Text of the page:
He does not like that.
He squared up to his critics on Third Man’s messageboard.
‘Fan exploitation? Really?’ he wrote.
‘If you don’t want it, DONT BUY IT. And if you do want it, don’t act like you DON’T want it. Get in line like anyone else, hunt for it like anyone else. You act like we bury them in tunnels in Vietnam for God sakes, you can get one randomly in the mail if your lucky, in line at a store if you’re lucky, in your hometown if you’re lucky, etc.
Who is guaranteed a rare hard to find record? Only Vault (TM’s subscription service) members and their quarterly subscriptions. There’s luck in every other version.’
Create a demand then get the hump when people want your product. There’s a certain type of logic in there somewhere, if you dig deep enough.
That aside, there are serious releases to enjoy without bells and whistles.
The label releases records at the rate of one per week, rarities and contemporary recordings from legendary artists and releases from fresher meat – Wanda Jackson and Loretta Lynne are listed alongside the awesome Margo Price.
All bases are covered.
And Third Man Records has a live room, the blue room as it’s known, the world’s only live venue with direct-to-acetate recording capabilities.
Technicians visible through tinted glass at the right time of day and angle from the live room, wear lab coats with TM branding on the back.
Live music performances from a range of specially invited artists are lovingly recorded. These live albums are a bloody beautiful listen, so much that glow-in-the-dark fancies or eBay dalliances are forgiven.
Keeping music at its core, Third Man branches out into different areas of creative expression, hosts spoken word events, film screenings and the like.
The publishing imprint Third Man Books puts out poetry, art, speculative and children’s fiction, including White’s very own We’re Going To Be Friends.
It played a blinder a few weeks ago, making its first British signing, Benjamin Myers’ The Gallows Pole. The much lauded winner of the Walter Scott Prize last year will be published in the US in Nov/Dec 2019.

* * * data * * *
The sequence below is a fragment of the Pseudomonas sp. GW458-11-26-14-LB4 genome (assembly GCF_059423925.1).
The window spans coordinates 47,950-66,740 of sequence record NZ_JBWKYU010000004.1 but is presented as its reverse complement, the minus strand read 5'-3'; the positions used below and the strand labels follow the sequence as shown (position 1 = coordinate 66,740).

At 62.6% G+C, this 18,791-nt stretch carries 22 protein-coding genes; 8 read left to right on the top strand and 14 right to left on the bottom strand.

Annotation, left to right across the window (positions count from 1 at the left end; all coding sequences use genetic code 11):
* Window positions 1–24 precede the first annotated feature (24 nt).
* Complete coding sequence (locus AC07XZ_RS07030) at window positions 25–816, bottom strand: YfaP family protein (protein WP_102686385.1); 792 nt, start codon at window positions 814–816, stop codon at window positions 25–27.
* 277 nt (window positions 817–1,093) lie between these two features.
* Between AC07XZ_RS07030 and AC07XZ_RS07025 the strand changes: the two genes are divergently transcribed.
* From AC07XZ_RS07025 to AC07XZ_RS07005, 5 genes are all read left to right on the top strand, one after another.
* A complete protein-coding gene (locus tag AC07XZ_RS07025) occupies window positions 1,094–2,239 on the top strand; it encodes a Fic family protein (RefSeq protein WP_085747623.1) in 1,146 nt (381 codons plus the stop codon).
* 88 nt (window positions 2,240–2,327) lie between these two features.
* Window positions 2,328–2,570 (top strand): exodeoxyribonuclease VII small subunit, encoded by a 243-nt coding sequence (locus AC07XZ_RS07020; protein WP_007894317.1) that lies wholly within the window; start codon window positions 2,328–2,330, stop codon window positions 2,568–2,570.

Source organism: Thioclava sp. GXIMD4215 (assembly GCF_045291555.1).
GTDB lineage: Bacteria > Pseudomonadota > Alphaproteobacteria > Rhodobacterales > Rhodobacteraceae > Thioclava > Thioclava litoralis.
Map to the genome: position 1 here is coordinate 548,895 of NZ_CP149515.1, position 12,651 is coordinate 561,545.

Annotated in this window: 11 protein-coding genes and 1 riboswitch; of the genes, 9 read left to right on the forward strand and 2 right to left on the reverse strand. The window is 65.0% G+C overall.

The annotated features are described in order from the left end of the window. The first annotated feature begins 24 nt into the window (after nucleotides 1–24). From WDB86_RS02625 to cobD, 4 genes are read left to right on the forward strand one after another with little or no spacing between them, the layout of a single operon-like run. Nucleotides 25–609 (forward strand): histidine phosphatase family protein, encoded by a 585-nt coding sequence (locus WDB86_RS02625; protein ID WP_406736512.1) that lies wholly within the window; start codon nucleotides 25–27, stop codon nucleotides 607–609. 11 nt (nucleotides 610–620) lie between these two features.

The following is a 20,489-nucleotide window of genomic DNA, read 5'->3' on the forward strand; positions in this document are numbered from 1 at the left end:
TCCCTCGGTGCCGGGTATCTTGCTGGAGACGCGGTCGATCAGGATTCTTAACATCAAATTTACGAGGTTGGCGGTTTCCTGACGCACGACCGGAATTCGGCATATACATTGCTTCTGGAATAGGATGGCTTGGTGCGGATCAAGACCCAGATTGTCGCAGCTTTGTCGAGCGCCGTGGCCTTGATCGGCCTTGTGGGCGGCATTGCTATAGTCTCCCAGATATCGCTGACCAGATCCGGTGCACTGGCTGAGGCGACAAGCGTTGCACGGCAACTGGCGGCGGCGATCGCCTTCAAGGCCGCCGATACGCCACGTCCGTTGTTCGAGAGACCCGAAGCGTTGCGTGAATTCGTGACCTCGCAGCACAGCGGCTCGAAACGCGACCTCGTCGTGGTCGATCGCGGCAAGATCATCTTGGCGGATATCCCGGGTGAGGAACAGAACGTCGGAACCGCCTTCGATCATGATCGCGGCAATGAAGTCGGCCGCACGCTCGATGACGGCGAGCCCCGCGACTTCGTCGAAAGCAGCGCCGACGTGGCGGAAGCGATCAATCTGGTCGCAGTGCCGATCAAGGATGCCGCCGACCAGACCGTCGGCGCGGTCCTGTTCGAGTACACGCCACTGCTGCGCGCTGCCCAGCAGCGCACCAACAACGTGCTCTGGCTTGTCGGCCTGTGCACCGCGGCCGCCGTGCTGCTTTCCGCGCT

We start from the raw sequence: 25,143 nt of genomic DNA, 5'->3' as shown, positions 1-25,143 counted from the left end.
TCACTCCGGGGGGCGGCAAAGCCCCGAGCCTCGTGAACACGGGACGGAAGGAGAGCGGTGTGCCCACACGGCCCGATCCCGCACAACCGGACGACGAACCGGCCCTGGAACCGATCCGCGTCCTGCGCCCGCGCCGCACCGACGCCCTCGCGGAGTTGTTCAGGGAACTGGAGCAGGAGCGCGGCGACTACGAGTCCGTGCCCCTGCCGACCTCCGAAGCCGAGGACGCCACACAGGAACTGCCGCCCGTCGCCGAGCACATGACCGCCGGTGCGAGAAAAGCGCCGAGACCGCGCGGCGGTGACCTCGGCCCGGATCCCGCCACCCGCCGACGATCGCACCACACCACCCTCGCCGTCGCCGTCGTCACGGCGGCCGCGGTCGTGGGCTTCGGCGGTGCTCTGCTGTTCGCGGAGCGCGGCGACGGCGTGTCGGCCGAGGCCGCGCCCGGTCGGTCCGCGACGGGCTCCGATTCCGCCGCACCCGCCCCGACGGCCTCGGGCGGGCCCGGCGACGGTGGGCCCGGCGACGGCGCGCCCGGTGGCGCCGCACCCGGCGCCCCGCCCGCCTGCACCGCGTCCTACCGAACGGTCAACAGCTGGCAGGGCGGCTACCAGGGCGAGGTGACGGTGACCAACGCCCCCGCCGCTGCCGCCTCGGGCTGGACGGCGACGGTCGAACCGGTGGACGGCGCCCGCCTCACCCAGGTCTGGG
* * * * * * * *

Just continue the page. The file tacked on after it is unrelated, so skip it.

And yet, Third Man always pulls it back to the music, and origins. No matter how unusual and crazy paving the route.
‘Something….gimmicky…beautiful, anything to bring the attention of people back to the physical product to get away from invisible music…disposable music,’ White told CBS.
When White says gimmicky, he isn’t joking.
In 2015, an acetate recording of the first songs Elvis Presley ever recorded was sold at auction for a not inconsiderable $300,000 to a mysterious, unnamed bidder.
Who turned out to be none other than Jack White himself.
The purchase led to a single of the recordings on 78rpm 10 inch vinyl, released in 2017. Tough to enjoy at home unless you’ve got a vintage radiogram handy.
But if you think that’s hard going, how about this?
Glorifying in the obscure, White released a limited series of White Stripes singles in a three inch singles format, only playable on minature record players from Japanese toy manufacturer Bandai.
You’ve got to admire that pure imagination.
Make no mistake though, White’s ambitions for his empire are big and serious, and actually pretty revolutionary. A shrewd businessman is at the heart of the fun stuff. Two years ago, he bought the first vinyl presses in US for thirty five years and put them the original Third Man in his hometown of Detroit.
There are two German Newbilt custom made presses for pressing seven-inch records, six for pressing 12-inch records.
‘One day I want this place to be like what I heard about Henry Ford wanted for Ford Motor Company which was, you pour your raw materials in this side and out of the other side of the factory pop out cars…we’re close now. The only thing we’re not doing is plating and printing the sleeves,’ he told CBS.
Things coming full circle, and the combination of music with a magical, novelty twist seemingly without limits.
Willy Wonka did chocolate in-house OK but it’s a brave idea few other businesses try in the real life and the 21st Century to boot, but it might just work.
‘There is no life I know to compare with pure imagination,’ sang Gene Wilder in the 1971 film version of Willy Wonka and the Chocolate Factory, ‘living there you’ll be free if you truly wish to be…
Anything you want to, do it.
Want to change the world? There’s nothing to it.’